In his Rule 60(b) Motion, the Petitioner does not challenge the application of the statute of limitations but argues that the Court erred in determining that he was not entitled to equitable tolling. Therefore, the Petitioner's Rule 60(b) Motion should not be construed as an improper successive habeas Petition and should be treated as properly before this Court.

B. Rule 60(b)

Rule 60(c)(1) requires that any "motion under Rule 60(b) be made within a reasonable time, "[13] "unless good cause can be shown for the delay."[14] What constitutes "good cause" for a reasonable delay "must necessarily be evaluated on a case-by-case basis."[15] "The timeliness of the motion is measured as of the point in time when the moving party has grounds to make such a motion, regardless of the time that has elapsed since the entry of judgment."[16] Once a party has grounds to make a Rule 60(b) motion, he must bring the motion reasonably promptly.[17]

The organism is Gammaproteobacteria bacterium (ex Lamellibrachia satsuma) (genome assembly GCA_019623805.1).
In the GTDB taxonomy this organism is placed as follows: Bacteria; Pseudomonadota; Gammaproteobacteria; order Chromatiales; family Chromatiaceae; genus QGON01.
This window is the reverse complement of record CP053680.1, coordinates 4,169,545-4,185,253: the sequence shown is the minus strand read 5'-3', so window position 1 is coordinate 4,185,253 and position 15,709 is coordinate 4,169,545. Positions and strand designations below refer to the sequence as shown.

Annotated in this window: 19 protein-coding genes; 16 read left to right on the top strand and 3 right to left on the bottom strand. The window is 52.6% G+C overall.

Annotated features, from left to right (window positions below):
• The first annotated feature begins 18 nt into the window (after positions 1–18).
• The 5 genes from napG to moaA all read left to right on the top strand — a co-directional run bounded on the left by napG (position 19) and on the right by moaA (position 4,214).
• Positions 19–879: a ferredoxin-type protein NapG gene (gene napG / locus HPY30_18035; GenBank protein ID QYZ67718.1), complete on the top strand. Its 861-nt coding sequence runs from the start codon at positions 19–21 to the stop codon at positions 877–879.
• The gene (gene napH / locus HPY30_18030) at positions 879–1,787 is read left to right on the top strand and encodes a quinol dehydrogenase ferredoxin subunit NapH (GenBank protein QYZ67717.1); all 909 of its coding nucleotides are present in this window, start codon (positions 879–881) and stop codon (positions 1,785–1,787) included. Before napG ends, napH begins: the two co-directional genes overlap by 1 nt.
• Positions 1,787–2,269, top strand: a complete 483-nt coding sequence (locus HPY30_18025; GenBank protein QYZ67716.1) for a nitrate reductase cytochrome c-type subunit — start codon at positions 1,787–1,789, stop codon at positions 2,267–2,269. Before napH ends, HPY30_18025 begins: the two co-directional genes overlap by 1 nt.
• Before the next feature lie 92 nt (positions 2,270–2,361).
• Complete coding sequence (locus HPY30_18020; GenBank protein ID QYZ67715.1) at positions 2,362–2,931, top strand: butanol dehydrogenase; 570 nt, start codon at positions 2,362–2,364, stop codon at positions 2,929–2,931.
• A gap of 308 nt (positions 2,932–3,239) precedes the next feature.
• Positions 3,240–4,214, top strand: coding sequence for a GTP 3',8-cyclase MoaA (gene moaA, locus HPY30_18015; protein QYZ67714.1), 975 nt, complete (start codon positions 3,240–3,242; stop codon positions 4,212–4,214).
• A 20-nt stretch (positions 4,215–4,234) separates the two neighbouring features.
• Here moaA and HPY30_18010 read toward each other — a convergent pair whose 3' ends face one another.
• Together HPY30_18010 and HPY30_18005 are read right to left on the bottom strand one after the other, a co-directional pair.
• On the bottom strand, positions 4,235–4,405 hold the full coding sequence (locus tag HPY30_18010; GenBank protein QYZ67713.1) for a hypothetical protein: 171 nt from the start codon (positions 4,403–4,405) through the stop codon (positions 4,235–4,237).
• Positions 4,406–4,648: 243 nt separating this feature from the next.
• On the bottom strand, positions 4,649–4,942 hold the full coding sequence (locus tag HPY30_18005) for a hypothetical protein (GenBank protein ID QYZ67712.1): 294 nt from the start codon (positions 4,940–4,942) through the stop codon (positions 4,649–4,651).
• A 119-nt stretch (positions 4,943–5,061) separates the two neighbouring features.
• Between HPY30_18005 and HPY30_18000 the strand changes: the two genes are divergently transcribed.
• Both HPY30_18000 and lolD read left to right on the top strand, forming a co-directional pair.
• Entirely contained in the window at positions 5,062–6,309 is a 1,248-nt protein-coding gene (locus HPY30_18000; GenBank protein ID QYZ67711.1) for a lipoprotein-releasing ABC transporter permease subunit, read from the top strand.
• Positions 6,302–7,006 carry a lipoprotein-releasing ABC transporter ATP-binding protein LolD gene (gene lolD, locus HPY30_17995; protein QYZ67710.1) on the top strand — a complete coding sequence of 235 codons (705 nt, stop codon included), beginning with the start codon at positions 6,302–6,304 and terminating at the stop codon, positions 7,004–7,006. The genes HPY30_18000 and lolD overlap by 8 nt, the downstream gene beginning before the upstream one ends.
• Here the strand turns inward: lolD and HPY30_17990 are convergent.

The Supreme Court denied the Petition for a Writ of Certiorari on May 14, 2012. Petitioner did not file his Motion until March 16, 2015, nearly 34 months later. Petitioner's claim was not brought within a reasonable time nor has he shown good cause for the delay.[18]

Even assuming that the Petitioner's Rule 60(b) Motion was brought within a reasonable time, it is without merit.

Rule 60(b) permits the District Court to relieve a party from the effect of a final judgment for several reasons, including mistake, inadvertence, surprise, excusable neglect, newly discovered evidence, fraud, release, satisfaction, and any other reason that justifies such disposition.